Multi-stakeholder initiatives also cover respect for FPIC. The global sugarcane platform Bonsucro, on its Guidance for the Protection Standard, Criterion1.2 Clear Title to Land and Water in accordance with National Practice and Law, requires that members demonstrate that when statutory, customary or use rights of land has been relinquished, the operator shall demonstrate that the decision was taken by free, prior and informed consent. Also, the Roundtable on Sustainable Biomaterials makes a reference on its Principles to Land Rights that Free, Prior, and Informed Consent shall form the basis for all negotiated agreements for any compensation, acquisition, or voluntary relinquishment of rights by land users or owners for operations.
Many companies have started to adopt policies, voluntary codes of practice and other benchmarks to address human rights including the rights of Indigenous People. Nestle’s Commitment on Land and Land Rights in Agricultural Supply Chains, for example, includes on its Responsible Sourcing Guideline for high risks commodities provisions mandating suppliers to ensure they have a zero tolerance for land grabs and that they seek free, prior and informed consent with regards to the rights of indigenous peoples. Asia Pulp Paper Groups’ Forest Conservation Policy recognises the obligation to obtain the free, prior and informed consent of indigenous peoples. Inmet Mining Corp. developed a policy to recognise indigenous peoples’ right to free, prior and informed consent to be applied to its Cobre Panama project where a number of indigenous families were to be relocated as a first step to developing on the largest underdeveloped copper deposits in the world.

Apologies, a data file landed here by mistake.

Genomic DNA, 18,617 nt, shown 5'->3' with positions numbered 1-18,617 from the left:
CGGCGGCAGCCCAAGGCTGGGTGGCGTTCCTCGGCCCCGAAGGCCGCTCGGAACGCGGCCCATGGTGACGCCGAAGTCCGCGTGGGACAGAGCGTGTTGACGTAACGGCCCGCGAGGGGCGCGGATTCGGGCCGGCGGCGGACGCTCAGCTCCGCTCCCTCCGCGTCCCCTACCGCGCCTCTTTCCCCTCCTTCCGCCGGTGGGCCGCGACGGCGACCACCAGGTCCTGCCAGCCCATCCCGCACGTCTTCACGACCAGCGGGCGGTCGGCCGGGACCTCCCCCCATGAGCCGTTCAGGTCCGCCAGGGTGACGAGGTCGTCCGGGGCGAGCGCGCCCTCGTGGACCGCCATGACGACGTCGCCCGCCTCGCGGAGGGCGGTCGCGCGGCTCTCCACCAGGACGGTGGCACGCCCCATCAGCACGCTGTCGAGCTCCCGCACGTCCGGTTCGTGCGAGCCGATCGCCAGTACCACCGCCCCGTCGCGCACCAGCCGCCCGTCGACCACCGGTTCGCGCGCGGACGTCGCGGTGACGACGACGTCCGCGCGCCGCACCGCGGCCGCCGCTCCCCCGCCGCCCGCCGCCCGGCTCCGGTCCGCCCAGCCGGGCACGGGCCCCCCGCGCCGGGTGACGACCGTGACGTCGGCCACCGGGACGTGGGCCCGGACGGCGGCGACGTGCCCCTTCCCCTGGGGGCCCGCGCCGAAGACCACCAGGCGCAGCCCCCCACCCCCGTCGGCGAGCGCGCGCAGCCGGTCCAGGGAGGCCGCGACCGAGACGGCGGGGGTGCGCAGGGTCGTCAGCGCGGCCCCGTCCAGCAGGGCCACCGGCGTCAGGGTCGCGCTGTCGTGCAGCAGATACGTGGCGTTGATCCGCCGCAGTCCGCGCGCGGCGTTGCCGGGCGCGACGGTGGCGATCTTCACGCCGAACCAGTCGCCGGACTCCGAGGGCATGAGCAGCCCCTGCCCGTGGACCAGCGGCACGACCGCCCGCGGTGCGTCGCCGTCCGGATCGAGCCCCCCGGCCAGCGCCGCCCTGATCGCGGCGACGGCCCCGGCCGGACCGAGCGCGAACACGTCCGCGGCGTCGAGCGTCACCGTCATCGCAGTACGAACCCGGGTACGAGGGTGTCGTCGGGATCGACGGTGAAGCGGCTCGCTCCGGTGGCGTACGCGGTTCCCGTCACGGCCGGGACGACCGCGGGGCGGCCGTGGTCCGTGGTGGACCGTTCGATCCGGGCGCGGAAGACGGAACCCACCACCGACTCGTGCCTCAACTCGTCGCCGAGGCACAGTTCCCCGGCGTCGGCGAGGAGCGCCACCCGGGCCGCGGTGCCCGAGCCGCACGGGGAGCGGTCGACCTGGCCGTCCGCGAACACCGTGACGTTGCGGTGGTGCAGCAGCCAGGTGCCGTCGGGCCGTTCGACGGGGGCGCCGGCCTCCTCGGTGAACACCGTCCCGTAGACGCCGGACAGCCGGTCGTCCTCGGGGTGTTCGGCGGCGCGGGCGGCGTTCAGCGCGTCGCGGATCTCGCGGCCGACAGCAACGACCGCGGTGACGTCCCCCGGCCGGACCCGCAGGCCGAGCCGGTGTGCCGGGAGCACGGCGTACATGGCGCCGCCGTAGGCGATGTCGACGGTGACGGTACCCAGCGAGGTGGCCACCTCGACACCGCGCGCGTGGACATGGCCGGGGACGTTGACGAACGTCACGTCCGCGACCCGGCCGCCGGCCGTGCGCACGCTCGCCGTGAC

Indigenous peoples are one of the 9 Major Groups associated with sustainable development processes. As the 2019 Global Sustainable Development Report highlights, the SDG processes can greatly benefit from indigenous peoples’ participation and knowledge regarding community resilience and adaptation as well as environmental protection. However, they are among the most marginalised groups in countries in which they live, they risk being among those left behind in SDG implementation.
Issues of particular importance to indigenous peoples are reflected across all the SDGs and given the inter-connectedness of all SDGs, the impact on indigenous peoples of efforts to achieve one SDG must be considered in the light of others – e.g., efforts to increase renewable energy availability (SDG 7) or to protect forests (SDG 15) must be considered in light of indigenous peoples’ rights to land and their food security (SDG 2). These include, but are by no means limited to, issues related to land.
- SDG 15 (life on land). This is due to the impact of business’ activity on the rights to lands and territories of indigenous peoples, and the recognised role that more secure land rights of indigenous peoples can contribute to better conservation of land and forests and environment.
- SDG targets 1.4 (equal rights to economic resources, as well as access to basic services, ownership and control over land and other forms of property) and 2.3 (agricultural productivity and incomes of small-scale food producers, in particular women, indigenous peoples, family farmers, pastoralists and fishers, including through secure and equal access to land).
Human rights due diligence can be applied to all business activities with indigenous peoples that are linked to relevant SDGs, using DIHR’s due diligence guidance for activities specifically affecting indigenous peoples.